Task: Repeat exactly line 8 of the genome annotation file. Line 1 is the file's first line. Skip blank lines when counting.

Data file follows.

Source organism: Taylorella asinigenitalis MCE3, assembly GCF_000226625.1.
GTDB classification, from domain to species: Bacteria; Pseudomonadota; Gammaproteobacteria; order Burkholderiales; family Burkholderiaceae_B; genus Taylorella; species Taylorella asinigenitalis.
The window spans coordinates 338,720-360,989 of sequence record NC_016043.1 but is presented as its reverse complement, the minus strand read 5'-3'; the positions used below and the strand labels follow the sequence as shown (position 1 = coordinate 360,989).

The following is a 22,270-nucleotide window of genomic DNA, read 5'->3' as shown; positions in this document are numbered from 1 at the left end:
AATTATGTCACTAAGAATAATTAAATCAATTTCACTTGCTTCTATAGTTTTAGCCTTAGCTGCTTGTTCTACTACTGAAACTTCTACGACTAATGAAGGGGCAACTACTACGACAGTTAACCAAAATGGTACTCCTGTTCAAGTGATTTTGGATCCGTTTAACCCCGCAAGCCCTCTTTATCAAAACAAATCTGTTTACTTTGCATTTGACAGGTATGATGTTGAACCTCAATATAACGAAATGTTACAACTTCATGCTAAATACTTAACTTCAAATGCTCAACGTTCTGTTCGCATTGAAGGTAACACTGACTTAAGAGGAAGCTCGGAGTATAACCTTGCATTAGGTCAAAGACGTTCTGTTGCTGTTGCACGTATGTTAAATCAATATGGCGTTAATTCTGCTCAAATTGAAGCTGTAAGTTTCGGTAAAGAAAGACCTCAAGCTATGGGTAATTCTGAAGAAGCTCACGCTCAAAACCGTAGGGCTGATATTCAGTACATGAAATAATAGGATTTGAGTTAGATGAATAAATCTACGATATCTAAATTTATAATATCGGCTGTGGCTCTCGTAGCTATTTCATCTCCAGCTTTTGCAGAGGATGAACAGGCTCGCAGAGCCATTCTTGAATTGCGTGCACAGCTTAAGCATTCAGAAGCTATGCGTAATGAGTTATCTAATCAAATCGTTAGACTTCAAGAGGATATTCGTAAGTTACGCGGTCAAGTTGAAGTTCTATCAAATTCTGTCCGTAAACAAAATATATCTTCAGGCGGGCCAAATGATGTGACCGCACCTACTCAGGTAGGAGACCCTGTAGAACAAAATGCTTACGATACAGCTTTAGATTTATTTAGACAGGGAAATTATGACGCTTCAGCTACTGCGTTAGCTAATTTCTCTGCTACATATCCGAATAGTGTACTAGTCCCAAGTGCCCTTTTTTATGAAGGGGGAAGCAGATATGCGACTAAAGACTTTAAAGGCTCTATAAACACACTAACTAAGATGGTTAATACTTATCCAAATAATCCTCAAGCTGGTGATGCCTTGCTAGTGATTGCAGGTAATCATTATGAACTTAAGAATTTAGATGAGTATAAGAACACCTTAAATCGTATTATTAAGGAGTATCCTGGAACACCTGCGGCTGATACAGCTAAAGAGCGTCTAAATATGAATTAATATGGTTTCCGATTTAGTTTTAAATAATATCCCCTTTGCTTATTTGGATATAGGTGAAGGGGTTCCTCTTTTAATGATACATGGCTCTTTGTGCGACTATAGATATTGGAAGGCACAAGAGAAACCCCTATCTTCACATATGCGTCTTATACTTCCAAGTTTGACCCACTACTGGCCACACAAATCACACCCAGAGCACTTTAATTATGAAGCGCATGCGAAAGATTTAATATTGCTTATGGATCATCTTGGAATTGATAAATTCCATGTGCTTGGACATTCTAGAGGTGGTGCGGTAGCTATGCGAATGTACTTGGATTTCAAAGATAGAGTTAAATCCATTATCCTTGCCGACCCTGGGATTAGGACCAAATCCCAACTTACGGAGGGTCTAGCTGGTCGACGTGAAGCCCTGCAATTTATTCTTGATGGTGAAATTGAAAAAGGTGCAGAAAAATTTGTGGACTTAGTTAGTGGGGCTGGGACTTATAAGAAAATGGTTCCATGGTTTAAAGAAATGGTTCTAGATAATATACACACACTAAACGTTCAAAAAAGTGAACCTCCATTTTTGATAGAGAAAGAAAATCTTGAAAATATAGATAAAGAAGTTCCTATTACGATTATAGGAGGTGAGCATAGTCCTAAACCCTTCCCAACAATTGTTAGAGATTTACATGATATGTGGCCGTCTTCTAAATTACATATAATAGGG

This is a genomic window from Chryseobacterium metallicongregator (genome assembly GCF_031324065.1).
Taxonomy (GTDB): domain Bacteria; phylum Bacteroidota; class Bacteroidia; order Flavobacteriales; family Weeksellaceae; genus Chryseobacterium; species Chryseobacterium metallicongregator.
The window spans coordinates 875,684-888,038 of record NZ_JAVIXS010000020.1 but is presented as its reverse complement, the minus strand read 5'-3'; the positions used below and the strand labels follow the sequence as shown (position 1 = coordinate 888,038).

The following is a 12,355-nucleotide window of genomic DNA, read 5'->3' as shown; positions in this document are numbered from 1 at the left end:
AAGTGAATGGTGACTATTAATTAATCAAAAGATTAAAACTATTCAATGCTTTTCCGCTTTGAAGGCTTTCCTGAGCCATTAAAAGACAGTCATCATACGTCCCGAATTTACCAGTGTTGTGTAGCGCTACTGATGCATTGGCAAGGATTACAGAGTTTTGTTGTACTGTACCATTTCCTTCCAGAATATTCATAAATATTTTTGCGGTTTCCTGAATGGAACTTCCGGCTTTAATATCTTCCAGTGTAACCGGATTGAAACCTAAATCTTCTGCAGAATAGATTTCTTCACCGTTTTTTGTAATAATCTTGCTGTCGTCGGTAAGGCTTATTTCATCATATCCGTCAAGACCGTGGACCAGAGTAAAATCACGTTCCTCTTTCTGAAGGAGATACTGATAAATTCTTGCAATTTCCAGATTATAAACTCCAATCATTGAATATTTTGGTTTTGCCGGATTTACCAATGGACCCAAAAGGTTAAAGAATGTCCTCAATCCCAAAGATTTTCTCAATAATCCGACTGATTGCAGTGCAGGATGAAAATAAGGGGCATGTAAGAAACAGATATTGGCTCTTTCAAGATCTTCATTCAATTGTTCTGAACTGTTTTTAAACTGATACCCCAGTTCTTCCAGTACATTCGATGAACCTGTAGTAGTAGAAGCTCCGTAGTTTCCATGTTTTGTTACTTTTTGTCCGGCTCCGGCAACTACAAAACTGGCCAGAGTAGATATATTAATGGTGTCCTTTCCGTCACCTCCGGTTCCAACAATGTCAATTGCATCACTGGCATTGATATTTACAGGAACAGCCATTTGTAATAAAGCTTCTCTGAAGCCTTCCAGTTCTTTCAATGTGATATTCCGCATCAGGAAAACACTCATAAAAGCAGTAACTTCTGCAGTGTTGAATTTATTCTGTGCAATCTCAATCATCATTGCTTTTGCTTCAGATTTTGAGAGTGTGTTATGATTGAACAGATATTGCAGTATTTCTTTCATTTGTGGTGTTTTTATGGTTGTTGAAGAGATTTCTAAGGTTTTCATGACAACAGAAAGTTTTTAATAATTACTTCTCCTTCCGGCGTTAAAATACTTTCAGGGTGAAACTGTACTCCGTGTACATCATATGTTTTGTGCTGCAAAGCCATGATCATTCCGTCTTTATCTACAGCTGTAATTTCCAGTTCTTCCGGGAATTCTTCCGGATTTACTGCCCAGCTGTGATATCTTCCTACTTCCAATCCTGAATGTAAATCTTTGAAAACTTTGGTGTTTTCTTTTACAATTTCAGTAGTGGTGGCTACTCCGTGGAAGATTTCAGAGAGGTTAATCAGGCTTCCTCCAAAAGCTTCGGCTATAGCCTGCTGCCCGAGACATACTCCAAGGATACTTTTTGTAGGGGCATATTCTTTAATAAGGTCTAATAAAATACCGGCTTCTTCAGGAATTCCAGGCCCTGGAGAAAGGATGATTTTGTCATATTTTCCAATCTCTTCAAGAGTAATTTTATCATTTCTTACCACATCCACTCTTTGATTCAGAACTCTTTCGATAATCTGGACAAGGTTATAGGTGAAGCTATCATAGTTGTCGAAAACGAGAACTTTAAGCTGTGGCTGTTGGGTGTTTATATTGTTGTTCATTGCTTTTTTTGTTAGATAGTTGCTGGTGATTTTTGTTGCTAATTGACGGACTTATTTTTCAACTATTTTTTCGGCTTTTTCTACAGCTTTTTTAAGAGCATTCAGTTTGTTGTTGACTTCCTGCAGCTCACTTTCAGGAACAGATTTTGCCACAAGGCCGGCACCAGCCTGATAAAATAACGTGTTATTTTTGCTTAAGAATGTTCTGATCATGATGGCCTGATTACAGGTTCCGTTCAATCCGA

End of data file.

The window spans coordinates 875,684-888,038 of record NZ_JAVIXS010000020.1 but is presented as its reverse complement, the minus strand read 5'-3'; the positions used below and the strand labels follow the sequence as shown (position 1 = coordinate 888,038).